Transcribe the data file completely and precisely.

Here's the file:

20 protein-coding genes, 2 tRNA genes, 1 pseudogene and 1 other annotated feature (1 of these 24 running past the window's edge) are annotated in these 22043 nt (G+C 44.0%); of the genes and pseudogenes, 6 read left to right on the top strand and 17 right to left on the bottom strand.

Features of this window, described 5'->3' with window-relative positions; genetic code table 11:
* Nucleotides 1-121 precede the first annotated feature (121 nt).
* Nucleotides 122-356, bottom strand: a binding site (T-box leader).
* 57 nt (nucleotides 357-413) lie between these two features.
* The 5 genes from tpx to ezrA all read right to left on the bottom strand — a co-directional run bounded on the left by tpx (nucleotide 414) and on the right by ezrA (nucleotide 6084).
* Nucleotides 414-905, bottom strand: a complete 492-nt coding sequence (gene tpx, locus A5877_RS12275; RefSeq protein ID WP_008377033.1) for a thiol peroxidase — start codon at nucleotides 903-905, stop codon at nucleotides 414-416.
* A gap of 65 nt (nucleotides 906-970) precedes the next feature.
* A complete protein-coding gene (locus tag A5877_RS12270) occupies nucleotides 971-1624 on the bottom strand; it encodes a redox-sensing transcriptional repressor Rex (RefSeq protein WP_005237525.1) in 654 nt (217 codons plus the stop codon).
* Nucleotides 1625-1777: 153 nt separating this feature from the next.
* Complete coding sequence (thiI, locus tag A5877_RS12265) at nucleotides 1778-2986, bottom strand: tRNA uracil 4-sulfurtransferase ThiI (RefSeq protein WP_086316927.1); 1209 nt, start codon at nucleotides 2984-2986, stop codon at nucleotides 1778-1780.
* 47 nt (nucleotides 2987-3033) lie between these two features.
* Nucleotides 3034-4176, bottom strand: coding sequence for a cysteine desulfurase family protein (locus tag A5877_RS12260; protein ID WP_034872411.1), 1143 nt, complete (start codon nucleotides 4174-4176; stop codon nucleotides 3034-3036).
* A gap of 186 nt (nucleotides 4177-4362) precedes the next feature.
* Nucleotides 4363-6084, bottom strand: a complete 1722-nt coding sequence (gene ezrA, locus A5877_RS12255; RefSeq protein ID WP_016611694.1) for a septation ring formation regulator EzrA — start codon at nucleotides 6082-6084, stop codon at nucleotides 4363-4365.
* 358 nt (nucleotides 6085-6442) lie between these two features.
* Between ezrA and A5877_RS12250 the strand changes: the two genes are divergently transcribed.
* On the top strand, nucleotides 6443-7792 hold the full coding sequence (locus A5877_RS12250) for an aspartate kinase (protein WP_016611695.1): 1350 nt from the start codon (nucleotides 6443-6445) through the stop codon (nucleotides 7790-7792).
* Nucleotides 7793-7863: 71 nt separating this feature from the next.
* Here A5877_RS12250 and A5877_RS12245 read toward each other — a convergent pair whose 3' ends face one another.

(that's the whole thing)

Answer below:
20 protein-coding genes, 2 tRNA genes, 1 pseudogene and 1 other annotated feature (1 of these 24 running past the window's edge) are annotated in these 22043 nt (G+C 44.0%); of the genes and pseudogenes, 6 read left to right on the top strand and 17 right to left on the bottom strand.

Features of this window, described 5'->3' with window-relative positions; genetic code table 11:
* Nucleotides 1-121 precede the first annotated feature (121 nt).
* Nucleotides 122-356, bottom strand: a binding site (T-box leader).
* 57 nt (nucleotides 357-413) lie between these two features.
* The 5 genes from tpx to ezrA all read right to left on the bottom strand — a co-directional run bounded on the left by tpx (nucleotide 414) and on the right by ezrA (nucleotide 6084).
* Nucleotides 414-905, bottom strand: a complete 492-nt coding sequence (gene tpx, locus A5877_RS12275; RefSeq protein ID WP_008377033.1) for a thiol peroxidase — start codon at nucleotides 903-905, stop codon at nucleotides 414-416.
* A gap of 65 nt (nucleotides 906-970) precedes the next feature.
* A complete protein-coding gene (locus tag A5877_RS12270) occupies nucleotides 971-1624 on the bottom strand; it encodes a redox-sensing transcriptional repressor Rex (RefSeq protein WP_005237525.1) in 654 nt (217 codons plus the stop codon).
* Nucleotides 1625-1777: 153 nt separating this feature from the next.
* Complete coding sequence (thiI, locus tag A5877_RS12265) at nucleotides 1778-2986, bottom strand: tRNA uracil 4-sulfurtransferase ThiI (RefSeq protein WP_086316927.1); 1209 nt, start codon at nucleotides 2984-2986, stop codon at nucleotides 1778-1780.
* 47 nt (nucleotides 2987-3033) lie between these two features.
* Nucleotides 3034-4176, bottom strand: coding sequence for a cysteine desulfurase family protein (locus tag A5877_RS12260; protein ID WP_034872411.1), 1143 nt, complete (start codon nucleotides 4174-4176; stop codon nucleotides 3034-3036).
* A gap of 186 nt (nucleotides 4177-4362) precedes the next feature.
* Nucleotides 4363-6084, bottom strand: a complete 1722-nt coding sequence (gene ezrA, locus A5877_RS12255; RefSeq protein ID WP_016611694.1) for a septation ring formation regulator EzrA — start codon at nucleotides 6082-6084, stop codon at nucleotides 4363-4365.
* 358 nt (nucleotides 6085-6442) lie between these two features.
* Between ezrA and A5877_RS12250 the strand changes: the two genes are divergently transcribed.
* On the top strand, nucleotides 6443-7792 hold the full coding sequence (locus A5877_RS12250) for an aspartate kinase (protein WP_016611695.1): 1350 nt from the start codon (nucleotides 6443-6445) through the stop codon (nucleotides 7790-7792).
* Nucleotides 7793-7863: 71 nt separating this feature from the next.
* Here A5877_RS12250 and A5877_RS12245 read toward each other — a convergent pair whose 3' ends face one another.